Use Both Univariate and Multivariate Statistics To Make Decisions
Clients sponsor ongoing research programs and a variety of ad hoc projects with specific purposes in mind.�But at the end of the day, they all come back to essentially the same two questions: �what does this mean?� and �what do we do with it?��After collecting data from hundreds, even thousands of respondents, how does one make sense of all the data?
Both univariate and multivariate statistical methods give us the tools to look at how customers rate different aspects of products or services against their expectations as well as how important specific aspects of the product or service are in determining their level of satisfaction or willingness to purchase.
Most people are more familiar with univariate statistics. These include means, medians, standard error, and standard deviation, among others. Common uses of univariate methods include calculating the margin of error in a measure or significance testing between two groups.
For a practical example, if 70 percent of all customers surveyed answered that they were extremely satisfied with the courteousness of the customer representative, but only 60 percent of customers in the Southeast region gave the same rating, we can run tests of significance to determine if that difference is statistically significant at a desired confidence level (most often 95%).
To give another example, if 20 percent of customers surveyed rated the durability of a product as poor this year, but only 10 percent rated it as such last year, significance testing can determine if this difference represents a drop-off in the perceived durability of the product or if it could just be within the range of variability expected given the sample size.
Univariate methods such as significance testing are great tools for determining differences between two groups in how they rated a particular product or service attribute. What univariate statistics won�t tell you is how important a particular attribute is to customers.
Using the example above, you may know that customers rated the durability of the product worse this year than they did last.�What is not known is whether durability is important to customers in their overall assessment of the product or willingness to buy it.�If the product were an automobile, durability would likely be an important part of the customers� decision criteria, whereas if the product were a disposable ink pen, durability may not be of much concern at all.�As this example illustrates, univariate methods alone are insufficient for making decisions.�After all, why would one dedicate precious company resources to improve a product attribute that, while rated poorly, is of little concern to customers?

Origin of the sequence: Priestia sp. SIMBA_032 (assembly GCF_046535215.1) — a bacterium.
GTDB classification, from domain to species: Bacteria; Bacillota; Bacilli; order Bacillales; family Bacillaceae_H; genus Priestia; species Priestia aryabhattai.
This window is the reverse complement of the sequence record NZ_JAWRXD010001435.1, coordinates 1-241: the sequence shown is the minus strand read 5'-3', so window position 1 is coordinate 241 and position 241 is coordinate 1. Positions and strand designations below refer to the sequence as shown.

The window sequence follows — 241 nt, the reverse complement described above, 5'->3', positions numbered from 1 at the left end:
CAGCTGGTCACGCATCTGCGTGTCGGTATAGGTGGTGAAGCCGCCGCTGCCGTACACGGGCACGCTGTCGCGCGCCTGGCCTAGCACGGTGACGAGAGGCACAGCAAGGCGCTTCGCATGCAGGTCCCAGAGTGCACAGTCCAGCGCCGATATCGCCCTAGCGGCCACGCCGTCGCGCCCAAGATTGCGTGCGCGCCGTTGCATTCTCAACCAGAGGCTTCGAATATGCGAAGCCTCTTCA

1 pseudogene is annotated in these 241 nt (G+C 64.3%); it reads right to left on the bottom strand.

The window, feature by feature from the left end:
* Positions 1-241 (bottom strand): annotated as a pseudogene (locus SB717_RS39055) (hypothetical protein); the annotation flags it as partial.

Multivariate statistical methods can be used to find the relative importance of specific product or service attributes.
Multiple regression analysis is often used for this purpose, and is commonly referred to as driver analysis. For a practical example, a key driver analysis may indicate that customers� ratings of product durability of an MP3 Player account for 20 percent of the variation in their willingness to purchase it, while ratings of portability account for 40 percent of the variation. Therefore, based on this analysis, portability is twice as important to customers as durability. Still, this analysis alone doesn�t offer much insight in terms of where to focus resources.�While portability may be of great importance to customers, the multivariate statistic alone doesn�t tell you how portable customers perceive the MP3 player to be.
In order to make sound business decisions regarding how to improve your product or service, savvy researchers must employ a combination of univariate and multivariate methods.�Multivariate statistical methods will derive what customers think is important. Univariate statistics will tell you how well the product or service performs along those key attributes.
To continue the MP3 Player example, if the portability of the MP3 player is very important to customers but is also the highest rated among competitors, it may not be the area of greatest opportunity.�Durability, while not as important as portability, may be a better place to invest in improvement if significance testing determined that the MP3 player significantly underperformed the competition.
The key to good decision making is to find product or service attributes that are of greatest importance to customers and also under-perform some standard such as past performance or competition.�Improvement in these areas will offer the biggest opportunity to make an impact in overall perceptions of the product or service and, as such, will help dictate where valuable resources should be allocated.
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